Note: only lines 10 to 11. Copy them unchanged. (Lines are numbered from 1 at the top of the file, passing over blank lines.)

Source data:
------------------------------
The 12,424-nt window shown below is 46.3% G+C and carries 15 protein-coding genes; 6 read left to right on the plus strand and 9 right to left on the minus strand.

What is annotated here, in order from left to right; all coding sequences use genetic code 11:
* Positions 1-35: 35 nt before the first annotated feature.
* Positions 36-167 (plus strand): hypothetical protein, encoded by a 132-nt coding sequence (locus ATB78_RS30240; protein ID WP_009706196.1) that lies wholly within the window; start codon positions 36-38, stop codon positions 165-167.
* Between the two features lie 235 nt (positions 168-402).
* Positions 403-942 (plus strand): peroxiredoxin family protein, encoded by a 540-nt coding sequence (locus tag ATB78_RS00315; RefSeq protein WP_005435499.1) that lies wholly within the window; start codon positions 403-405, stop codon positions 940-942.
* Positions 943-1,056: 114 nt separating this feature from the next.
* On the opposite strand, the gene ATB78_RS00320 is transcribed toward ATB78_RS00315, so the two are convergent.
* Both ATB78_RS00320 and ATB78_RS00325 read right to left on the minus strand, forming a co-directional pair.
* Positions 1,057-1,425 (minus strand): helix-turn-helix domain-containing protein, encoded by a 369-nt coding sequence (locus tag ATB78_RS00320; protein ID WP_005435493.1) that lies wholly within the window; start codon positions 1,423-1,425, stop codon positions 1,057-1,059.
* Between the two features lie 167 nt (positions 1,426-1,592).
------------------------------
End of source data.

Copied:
* Positions 1,057-1,425 (minus strand): helix-turn-helix domain-containing protein, encoded by a 369-nt coding sequence (locus tag ATB78_RS00320; protein ID WP_005435493.1) that lies wholly within the window; start codon positions 1,423-1,425, stop codon positions 1,057-1,059.
* Between the two features lie 167 nt (positions 1,426-1,592).